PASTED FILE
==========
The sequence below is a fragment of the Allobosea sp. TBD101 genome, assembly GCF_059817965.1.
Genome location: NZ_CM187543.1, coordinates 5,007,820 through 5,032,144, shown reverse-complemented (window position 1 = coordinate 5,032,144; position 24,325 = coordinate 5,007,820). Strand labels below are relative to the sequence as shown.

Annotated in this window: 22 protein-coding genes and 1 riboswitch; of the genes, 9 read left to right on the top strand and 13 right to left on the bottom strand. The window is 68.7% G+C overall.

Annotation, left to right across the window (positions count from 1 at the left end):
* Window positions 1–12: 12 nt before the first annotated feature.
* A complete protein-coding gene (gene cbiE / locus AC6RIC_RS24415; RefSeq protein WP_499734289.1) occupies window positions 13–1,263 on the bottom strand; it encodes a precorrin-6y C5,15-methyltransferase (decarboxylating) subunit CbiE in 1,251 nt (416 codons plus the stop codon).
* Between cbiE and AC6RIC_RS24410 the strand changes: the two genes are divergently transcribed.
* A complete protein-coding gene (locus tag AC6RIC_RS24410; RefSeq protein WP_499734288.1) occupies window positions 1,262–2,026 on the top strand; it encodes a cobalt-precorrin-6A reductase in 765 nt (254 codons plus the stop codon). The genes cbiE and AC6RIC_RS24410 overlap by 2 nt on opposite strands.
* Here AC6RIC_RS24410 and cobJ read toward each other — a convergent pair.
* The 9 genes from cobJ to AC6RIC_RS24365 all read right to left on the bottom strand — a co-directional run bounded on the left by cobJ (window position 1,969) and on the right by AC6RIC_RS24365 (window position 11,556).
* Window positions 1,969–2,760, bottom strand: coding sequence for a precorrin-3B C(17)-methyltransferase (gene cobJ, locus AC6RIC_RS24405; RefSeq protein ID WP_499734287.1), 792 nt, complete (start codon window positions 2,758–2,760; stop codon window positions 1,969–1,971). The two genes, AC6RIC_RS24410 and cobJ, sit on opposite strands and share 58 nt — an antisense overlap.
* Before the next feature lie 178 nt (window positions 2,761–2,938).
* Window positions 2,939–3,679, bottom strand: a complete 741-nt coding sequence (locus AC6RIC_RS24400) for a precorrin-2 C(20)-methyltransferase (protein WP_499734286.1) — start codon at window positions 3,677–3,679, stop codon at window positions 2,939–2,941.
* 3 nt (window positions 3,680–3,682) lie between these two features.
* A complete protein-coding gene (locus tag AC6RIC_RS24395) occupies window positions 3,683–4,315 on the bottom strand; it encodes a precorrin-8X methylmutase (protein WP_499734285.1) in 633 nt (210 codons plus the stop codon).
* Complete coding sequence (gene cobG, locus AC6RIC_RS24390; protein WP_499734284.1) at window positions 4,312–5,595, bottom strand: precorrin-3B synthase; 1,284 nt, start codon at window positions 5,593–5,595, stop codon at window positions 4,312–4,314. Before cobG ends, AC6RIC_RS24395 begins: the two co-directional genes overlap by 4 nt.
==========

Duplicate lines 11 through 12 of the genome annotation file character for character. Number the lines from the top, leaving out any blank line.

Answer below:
* Window positions 1,969–2,760, bottom strand: coding sequence for a precorrin-3B C(17)-methyltransferase (gene cobJ, locus AC6RIC_RS24405; RefSeq protein ID WP_499734287.1), 792 nt, complete (start codon window positions 2,758–2,760; stop codon window positions 1,969–1,971). The two genes, AC6RIC_RS24410 and cobJ, sit on opposite strands and share 58 nt — an antisense overlap.
* Before the next feature lie 178 nt (window positions 2,761–2,938).